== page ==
HILLSBOROUGH COUNTY, Fla. — A Florida family at the center of a national controversy will not be getting their 4-year-old son, who is battling leukemia, back into their home.
Parents of 4-year-old Noah McAdams were denied custody of the young boy Monday evening.
Noah McAdams was diagnosed with leukemia earlier this year. His parents, Joshua McAdams and Taylor Bland-Ball, refused to give him chemotherapy treatments.
The case sparked a nationwide search when the boy's parents took him out of Florida instead of going to the hospital for a chemotherapy treatment. Authorities eventually found the family in Kentucky where the couple said they were seeking a second opinion and looking for alternative health care options and natural remedies.
During Monday's hearing, Hillsborough County Unified Family Court Judge Thomas Palermo said the state successfully proved that McAdams is "an untimely threat to them because of his anger issues."
Palermo referenced a domestic violence incident involving McAdams from 2016, in which court records show McAdams threw a plastic bucket at Bland-Ball and hit Noah in the face, causing a minor cut. The charges were later dropped after a pre-trial diversion program, court records show.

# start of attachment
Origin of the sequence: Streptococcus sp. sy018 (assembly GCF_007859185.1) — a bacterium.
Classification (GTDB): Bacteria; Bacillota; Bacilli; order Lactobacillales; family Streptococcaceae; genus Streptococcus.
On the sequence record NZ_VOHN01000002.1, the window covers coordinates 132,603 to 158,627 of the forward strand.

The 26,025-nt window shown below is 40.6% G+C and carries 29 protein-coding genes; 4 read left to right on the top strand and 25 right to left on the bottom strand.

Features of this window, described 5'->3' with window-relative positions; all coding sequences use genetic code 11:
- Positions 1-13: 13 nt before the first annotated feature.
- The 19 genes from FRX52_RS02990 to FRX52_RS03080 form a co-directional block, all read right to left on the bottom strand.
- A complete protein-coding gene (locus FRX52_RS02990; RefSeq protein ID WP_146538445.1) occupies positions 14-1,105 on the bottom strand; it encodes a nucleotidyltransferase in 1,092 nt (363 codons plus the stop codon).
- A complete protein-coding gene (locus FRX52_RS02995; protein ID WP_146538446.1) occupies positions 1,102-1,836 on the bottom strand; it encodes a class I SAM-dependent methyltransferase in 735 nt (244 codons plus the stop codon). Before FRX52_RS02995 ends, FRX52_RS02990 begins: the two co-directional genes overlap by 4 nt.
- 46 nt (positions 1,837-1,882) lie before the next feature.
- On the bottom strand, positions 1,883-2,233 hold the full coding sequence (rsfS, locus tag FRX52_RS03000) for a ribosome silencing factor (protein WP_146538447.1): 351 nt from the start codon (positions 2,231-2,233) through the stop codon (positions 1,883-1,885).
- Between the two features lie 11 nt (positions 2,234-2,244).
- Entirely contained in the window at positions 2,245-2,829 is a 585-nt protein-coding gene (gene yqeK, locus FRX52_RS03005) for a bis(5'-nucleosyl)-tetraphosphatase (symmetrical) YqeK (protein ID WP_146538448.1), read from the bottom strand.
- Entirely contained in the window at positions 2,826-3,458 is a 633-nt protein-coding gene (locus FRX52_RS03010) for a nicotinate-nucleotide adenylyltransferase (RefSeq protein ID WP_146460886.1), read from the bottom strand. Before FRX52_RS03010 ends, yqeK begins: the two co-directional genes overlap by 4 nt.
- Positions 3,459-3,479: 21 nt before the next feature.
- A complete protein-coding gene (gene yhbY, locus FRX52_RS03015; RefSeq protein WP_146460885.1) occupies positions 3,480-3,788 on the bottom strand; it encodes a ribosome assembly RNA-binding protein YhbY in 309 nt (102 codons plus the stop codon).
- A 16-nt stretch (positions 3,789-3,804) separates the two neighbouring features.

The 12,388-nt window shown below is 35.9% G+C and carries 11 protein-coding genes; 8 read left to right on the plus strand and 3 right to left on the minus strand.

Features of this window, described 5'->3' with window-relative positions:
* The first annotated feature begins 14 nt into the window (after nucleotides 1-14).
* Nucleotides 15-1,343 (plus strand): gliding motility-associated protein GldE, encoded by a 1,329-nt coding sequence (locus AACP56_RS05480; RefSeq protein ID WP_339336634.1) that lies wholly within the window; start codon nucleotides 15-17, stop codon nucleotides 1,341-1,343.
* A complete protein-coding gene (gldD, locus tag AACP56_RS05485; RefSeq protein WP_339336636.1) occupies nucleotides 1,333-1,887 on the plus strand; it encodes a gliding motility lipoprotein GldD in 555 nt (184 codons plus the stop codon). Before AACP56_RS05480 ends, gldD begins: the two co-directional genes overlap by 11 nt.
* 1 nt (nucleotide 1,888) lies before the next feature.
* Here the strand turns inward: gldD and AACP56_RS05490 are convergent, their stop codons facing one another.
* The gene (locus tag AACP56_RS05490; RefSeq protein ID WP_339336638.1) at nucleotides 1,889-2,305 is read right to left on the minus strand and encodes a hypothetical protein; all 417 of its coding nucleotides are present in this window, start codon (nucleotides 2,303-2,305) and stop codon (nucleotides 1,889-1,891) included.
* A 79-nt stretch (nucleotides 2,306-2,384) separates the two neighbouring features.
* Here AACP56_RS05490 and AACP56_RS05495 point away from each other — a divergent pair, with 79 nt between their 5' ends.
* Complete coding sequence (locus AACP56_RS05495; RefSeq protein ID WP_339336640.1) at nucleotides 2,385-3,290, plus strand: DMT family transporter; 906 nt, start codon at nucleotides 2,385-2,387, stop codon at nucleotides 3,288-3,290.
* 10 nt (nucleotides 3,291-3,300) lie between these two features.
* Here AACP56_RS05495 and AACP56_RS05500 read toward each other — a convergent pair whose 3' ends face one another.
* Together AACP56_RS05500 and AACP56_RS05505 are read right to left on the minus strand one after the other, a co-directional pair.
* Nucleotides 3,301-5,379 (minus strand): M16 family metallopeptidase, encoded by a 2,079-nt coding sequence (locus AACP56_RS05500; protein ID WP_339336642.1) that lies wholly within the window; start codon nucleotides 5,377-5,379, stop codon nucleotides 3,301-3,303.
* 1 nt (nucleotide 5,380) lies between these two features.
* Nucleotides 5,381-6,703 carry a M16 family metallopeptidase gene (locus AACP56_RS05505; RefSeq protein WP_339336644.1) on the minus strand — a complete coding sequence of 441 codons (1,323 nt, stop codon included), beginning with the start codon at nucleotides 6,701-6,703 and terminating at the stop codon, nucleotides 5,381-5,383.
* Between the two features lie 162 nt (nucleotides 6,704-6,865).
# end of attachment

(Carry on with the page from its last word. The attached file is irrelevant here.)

The judge also cited familial testimony calling McAdams' mental health into question, according to Brooke Elvington, an attorney for Bland-Ball and McAdams. Elvington called the domestic violence incident isolated and the familial testimony unfounded.
Palermo also said McAdams and Bland-Ball both knew deputies were searching for them when they left their phones and abandoned their car ahead of their trip to Kentucky,
Noah also had what was called a PICC line, an intravenous catheter in his arm, which can be extremely dangerous to remove.
"(Bland-Ball) testified that she had no training on how to remove the PICC line. She explained during the trial that she was still comfortable removing it because she watched a YouTube video on how to do it," Palermo said in court. "She simply pulled the PICC line out of her son's body."
Palermo recommended that both parents get mental health evaluations.
Noah will remain in custody of his grandparents. The State of Florida will have the option to give McAdams and Bland-Ball custody in the future.
His parents' attorney said Noah is in remission.
This story was originally published on WFTS.